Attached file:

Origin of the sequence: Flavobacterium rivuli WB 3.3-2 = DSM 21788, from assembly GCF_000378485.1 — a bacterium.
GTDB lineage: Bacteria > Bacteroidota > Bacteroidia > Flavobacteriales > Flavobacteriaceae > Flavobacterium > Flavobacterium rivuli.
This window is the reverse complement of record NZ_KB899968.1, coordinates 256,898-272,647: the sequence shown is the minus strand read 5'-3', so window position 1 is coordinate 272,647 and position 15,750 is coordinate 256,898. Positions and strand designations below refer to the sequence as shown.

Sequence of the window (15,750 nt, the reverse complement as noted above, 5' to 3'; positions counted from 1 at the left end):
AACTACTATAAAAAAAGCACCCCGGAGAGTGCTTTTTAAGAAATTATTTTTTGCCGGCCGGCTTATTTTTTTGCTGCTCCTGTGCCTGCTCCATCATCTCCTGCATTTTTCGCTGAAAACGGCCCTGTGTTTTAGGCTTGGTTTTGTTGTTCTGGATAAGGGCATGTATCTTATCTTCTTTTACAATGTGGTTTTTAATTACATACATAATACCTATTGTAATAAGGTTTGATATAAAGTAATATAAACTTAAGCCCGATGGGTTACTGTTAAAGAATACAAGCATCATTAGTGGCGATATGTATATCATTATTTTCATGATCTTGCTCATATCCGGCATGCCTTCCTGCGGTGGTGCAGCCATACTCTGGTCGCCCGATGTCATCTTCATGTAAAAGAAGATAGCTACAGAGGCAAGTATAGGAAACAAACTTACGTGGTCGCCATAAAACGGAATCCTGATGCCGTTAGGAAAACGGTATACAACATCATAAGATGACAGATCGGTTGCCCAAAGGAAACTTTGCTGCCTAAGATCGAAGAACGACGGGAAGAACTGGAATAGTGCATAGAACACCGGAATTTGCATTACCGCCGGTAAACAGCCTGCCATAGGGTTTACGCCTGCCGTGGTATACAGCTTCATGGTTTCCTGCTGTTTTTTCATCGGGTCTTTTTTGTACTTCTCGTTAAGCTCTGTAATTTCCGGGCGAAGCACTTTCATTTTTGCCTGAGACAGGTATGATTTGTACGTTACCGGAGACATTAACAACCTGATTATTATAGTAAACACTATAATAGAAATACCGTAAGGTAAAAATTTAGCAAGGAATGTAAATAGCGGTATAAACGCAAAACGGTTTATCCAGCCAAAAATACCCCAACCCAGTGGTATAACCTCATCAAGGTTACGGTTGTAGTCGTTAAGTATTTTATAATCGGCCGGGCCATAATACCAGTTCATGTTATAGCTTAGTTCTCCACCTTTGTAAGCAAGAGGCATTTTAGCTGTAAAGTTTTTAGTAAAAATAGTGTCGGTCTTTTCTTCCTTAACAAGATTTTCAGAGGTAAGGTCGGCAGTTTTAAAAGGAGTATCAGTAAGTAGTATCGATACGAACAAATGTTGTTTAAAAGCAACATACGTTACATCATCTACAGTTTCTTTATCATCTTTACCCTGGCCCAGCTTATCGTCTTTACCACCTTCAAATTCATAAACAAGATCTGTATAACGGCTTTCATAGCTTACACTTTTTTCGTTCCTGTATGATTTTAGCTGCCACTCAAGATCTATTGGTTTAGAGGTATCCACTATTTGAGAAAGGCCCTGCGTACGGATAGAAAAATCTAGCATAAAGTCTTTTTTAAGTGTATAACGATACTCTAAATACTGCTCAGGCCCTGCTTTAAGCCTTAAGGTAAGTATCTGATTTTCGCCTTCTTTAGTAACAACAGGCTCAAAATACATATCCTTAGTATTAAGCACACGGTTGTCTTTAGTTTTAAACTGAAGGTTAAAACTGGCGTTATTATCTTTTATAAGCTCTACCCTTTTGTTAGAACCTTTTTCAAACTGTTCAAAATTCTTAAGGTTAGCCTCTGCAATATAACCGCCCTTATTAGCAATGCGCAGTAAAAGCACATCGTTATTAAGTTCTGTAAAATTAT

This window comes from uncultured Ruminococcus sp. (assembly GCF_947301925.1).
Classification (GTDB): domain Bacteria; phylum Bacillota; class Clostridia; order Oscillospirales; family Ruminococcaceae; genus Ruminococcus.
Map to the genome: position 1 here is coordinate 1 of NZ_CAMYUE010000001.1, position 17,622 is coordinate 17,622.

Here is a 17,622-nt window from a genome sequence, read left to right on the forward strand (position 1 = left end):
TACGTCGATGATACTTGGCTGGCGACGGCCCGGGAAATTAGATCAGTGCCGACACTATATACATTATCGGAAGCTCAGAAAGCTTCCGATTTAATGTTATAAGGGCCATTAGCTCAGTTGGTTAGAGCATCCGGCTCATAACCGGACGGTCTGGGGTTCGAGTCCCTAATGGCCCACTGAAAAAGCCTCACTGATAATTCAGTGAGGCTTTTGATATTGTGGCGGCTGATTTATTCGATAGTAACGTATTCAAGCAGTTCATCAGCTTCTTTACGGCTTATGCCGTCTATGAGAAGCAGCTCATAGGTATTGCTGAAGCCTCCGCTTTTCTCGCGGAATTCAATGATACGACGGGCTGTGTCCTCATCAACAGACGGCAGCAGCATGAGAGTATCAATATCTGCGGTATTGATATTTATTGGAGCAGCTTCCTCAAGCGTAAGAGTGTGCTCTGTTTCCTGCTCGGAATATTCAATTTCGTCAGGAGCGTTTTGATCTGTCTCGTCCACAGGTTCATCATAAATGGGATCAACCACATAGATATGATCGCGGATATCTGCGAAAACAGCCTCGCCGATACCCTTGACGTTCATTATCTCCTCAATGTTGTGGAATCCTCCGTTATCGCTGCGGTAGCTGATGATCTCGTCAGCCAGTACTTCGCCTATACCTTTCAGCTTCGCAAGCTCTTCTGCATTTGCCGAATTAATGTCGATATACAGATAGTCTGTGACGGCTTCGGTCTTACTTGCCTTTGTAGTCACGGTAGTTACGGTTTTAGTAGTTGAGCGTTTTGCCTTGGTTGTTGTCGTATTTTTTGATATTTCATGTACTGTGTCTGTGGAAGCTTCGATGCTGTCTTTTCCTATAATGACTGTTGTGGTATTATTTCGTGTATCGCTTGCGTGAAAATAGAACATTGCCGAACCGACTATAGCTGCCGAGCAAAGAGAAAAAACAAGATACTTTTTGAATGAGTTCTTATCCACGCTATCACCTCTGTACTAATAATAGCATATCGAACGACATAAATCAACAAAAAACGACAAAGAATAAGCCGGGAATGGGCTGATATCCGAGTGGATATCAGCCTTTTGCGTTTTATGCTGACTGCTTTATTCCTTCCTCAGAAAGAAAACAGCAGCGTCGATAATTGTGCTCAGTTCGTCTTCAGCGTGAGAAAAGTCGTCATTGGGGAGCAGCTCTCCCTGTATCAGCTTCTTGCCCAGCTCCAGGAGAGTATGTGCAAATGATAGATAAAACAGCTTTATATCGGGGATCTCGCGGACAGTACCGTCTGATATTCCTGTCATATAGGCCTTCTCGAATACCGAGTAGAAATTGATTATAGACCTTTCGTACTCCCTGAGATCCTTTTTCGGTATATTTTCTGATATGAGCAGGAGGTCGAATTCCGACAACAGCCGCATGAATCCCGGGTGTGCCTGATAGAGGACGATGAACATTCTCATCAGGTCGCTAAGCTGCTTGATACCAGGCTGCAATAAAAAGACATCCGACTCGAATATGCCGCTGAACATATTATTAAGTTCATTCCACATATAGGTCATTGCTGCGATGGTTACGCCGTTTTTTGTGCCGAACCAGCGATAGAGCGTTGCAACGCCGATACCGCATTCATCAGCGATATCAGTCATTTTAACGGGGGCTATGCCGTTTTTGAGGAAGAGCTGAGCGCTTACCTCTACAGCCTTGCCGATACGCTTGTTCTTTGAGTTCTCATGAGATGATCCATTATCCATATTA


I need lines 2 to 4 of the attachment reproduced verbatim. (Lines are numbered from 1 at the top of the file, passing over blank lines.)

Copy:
GTDB lineage: Bacteria > Bacteroidota > Bacteroidia > Flavobacteriales > Flavobacteriaceae > Flavobacterium > Flavobacterium rivuli.
This window is the reverse complement of record NZ_KB899968.1, coordinates 256,898-272,647: the sequence shown is the minus strand read 5'-3', so window position 1 is coordinate 272,647 and position 15,750 is coordinate 256,898. Positions and strand designations below refer to the sequence as shown.

Sequence of the window (15,750 nt, the reverse complement as noted above, 5' to 3'; positions counted from 1 at the left end):